Marissa Mayer’s Maternity Leave Maddens the Masses
Marissa Mayer, CEO of Yahoo, and her husband welcomed their son to the world on Sunday night. Instead of offering congratulations, the blogosphere is all fired up because Mayer plans to return to the office as early as next week, taking what might be the shortest and most public maternity leave this author can remember.
In her short tenure as CEO of Yahoo, Marissa Mayer has made more than her share of headlines. First, she publicly announced her pregnancy within hours of being named the struggling company's new CEO. Then she made waves when she claimed her maternity leave would be for a couple weeks and she would work throughout the duration. Now that her son is here, it appears Mayer intends to follow through on those plans, returning to the office next week or the week after, according to a Yahoo spokesperson.
The Internet seems to have caught the vapors, clutching their pearls over her choice to return to work so soon. With opinions ranging from outrage about her short maternity leave to anger and dismay about the fact that strangers feel entitled to decide what a woman should and should not do after having a baby, it is not difficult to imagine how this buzz might be affecting the new mother.
Instead of offering another opinion on a topic that is, in fact, none of our business, PayScale decided to go to what we know. We looked at our data to see what we know about Yahoo employees, and what we found might surprise you.
Yahoo the Employer: A PayScale Close-Up
In our data package, "Top Tech Employer Comparison", we compared employers in the tech industry, examining benefits, employee demographics, and more from the top tech companies in the country. Here is what we found interesting about Yahoo.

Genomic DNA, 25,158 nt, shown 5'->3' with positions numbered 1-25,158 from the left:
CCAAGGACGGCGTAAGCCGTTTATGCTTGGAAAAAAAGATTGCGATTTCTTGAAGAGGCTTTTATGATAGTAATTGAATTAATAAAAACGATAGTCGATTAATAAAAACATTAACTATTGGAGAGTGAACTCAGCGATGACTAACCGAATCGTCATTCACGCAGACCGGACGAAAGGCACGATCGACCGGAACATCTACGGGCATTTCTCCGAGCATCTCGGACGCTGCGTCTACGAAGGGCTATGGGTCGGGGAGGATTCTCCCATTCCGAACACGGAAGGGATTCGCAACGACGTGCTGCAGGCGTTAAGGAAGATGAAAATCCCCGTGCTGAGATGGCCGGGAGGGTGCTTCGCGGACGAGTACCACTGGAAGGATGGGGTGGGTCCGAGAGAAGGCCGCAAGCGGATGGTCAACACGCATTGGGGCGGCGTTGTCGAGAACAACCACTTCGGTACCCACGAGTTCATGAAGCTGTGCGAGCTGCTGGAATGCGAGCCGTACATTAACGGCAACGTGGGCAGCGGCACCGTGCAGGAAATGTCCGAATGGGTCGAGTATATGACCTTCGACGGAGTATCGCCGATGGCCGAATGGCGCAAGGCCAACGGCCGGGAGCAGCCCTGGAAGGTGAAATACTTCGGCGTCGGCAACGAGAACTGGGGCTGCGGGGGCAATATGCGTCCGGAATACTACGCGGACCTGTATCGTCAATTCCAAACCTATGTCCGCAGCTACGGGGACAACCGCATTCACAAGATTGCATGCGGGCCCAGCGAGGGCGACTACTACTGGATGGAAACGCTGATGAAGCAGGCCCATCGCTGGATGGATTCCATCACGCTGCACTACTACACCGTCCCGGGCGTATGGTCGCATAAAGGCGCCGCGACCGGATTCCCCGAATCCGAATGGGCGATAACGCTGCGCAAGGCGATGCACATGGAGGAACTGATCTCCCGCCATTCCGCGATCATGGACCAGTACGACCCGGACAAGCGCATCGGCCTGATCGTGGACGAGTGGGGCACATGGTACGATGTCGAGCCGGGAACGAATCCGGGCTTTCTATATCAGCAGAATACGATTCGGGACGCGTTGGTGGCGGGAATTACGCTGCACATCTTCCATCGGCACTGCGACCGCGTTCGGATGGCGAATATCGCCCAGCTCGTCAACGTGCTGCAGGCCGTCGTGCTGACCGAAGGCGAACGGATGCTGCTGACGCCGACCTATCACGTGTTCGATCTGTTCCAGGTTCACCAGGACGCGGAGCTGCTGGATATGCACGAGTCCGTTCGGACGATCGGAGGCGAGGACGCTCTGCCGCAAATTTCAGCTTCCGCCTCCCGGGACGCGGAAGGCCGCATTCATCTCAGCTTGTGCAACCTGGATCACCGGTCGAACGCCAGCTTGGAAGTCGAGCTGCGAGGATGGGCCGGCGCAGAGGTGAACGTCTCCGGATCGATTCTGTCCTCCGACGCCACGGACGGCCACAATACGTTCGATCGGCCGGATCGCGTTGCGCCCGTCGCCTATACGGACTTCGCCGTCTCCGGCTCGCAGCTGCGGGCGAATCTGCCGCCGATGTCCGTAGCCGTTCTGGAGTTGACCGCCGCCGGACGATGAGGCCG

- Few Females: Yahoo has a heavy male presence, with female employees accounting for only 29 percent of the company's employees.
- Young: The median age of Yahoo's employees is 33, prime childrearing age.
- Flexible Schedules: How much flexibility would a new parent have, after bringing a baby home? Plenty, according to our findings. Along with stock options and a health club membership, Yahoo employees cited the ability to work from home as one of the top perks of working for the company.
Between the schedule flexibility and the fact that Yahoo typically pays its employees 11 percent above market, it could be that new parents have more options available to them.
On behalf of PayScale, we want to congratulate Marissa Mayer and her husband on the birth of their son. While we can't help but keep a close eye on how Yahoo compensates their employees, we promise not to judge you if you decide to formula feed, co-sleep, or (gasp) hire a nanny. In fact, we'll even share our data about typical nanny salaries with you. Congratulations!
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